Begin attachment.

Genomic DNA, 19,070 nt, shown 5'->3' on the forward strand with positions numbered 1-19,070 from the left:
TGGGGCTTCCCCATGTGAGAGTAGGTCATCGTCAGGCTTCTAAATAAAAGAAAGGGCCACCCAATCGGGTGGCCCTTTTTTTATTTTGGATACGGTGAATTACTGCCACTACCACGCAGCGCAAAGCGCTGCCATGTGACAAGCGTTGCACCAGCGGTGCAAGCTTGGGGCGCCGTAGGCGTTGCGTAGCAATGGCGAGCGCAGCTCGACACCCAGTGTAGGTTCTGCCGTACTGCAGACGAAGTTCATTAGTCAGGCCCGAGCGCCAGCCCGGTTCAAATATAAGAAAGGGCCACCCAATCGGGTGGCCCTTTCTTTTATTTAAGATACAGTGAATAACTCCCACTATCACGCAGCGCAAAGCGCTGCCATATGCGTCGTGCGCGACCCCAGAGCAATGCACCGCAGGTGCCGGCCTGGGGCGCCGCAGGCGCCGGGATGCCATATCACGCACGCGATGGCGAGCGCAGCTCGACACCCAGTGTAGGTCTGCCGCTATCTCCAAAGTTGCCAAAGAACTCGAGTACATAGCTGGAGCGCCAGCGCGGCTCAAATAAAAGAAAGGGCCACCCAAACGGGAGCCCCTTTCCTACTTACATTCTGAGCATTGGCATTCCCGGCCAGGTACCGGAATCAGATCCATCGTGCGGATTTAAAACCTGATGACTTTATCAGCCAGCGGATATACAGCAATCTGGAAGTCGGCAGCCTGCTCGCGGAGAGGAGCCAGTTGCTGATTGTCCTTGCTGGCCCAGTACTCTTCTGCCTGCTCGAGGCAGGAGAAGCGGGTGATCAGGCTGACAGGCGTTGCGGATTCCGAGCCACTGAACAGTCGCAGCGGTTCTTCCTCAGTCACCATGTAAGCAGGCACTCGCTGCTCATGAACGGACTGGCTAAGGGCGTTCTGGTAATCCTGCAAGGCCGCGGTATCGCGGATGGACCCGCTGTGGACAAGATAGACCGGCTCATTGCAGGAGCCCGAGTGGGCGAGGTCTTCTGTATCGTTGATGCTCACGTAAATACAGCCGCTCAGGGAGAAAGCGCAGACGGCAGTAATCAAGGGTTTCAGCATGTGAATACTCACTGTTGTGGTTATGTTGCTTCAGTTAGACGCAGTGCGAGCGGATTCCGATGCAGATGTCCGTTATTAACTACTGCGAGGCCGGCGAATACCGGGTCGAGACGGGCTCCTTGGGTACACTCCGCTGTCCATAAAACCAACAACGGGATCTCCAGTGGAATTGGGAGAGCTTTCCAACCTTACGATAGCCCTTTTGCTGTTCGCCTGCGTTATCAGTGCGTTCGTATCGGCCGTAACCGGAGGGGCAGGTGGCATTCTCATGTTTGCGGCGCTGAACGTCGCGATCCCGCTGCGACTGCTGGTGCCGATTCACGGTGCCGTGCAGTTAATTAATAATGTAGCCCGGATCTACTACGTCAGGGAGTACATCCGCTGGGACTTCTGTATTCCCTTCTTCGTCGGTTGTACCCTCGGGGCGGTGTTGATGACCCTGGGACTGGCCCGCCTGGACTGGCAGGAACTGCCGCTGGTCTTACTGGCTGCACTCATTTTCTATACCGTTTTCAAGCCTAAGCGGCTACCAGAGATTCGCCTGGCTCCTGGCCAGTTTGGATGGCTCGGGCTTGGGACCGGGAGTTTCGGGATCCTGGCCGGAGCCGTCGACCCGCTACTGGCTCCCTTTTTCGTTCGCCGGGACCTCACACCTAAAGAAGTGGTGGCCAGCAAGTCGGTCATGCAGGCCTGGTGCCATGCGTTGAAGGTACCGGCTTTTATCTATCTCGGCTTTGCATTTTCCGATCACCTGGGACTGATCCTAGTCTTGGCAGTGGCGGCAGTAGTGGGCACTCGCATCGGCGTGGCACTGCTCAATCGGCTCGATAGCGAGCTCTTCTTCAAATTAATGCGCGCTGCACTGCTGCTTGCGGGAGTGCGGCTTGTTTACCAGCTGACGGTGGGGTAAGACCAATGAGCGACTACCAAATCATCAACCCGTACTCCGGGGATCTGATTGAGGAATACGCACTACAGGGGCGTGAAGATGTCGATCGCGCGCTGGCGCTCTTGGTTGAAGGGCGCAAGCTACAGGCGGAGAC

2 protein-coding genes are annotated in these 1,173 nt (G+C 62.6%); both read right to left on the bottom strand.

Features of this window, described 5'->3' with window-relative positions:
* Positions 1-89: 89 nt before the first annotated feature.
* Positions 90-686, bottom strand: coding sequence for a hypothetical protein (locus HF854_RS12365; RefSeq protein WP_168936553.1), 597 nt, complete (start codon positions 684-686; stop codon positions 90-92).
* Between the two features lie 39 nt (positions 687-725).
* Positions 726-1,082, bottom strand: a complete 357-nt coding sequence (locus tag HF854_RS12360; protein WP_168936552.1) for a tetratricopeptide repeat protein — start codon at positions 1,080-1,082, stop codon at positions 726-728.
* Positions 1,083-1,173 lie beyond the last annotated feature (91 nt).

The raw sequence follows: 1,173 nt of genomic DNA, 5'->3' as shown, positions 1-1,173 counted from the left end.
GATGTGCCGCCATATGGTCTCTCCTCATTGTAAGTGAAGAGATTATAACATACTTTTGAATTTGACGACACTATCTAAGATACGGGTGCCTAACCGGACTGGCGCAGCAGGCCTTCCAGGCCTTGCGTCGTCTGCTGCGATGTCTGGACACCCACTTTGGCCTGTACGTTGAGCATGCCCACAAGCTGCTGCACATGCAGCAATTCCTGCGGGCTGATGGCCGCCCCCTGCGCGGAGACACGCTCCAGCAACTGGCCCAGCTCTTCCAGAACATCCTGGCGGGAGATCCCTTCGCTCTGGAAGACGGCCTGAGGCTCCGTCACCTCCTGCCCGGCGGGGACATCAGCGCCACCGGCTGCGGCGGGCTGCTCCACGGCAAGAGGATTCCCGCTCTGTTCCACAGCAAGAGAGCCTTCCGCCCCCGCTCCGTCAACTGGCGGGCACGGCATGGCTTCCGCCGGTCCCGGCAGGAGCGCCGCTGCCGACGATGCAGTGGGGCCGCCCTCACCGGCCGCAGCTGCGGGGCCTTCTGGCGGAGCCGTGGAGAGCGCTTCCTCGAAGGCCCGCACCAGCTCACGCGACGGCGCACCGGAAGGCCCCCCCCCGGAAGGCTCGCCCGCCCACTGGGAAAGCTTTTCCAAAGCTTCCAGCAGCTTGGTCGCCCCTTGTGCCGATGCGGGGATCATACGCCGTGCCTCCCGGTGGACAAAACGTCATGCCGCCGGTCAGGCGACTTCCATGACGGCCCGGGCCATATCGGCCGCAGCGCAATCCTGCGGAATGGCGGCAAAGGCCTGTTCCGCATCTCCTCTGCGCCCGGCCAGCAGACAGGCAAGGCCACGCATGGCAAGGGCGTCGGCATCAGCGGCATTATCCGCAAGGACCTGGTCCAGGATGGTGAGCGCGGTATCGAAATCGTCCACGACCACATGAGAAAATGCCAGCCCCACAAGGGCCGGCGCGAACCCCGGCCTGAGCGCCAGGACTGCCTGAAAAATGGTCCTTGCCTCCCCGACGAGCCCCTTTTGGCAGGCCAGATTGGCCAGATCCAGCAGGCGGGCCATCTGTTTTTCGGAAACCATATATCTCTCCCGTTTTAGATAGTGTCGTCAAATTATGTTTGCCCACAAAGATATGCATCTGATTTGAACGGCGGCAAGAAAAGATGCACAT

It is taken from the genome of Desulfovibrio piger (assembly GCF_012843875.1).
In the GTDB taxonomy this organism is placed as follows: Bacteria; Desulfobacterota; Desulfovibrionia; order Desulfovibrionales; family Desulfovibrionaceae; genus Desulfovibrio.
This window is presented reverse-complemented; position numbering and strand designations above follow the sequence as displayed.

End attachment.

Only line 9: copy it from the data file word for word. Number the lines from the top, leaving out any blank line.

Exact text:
* Positions 1,083-1,173 lie beyond the last annotated feature (91 nt).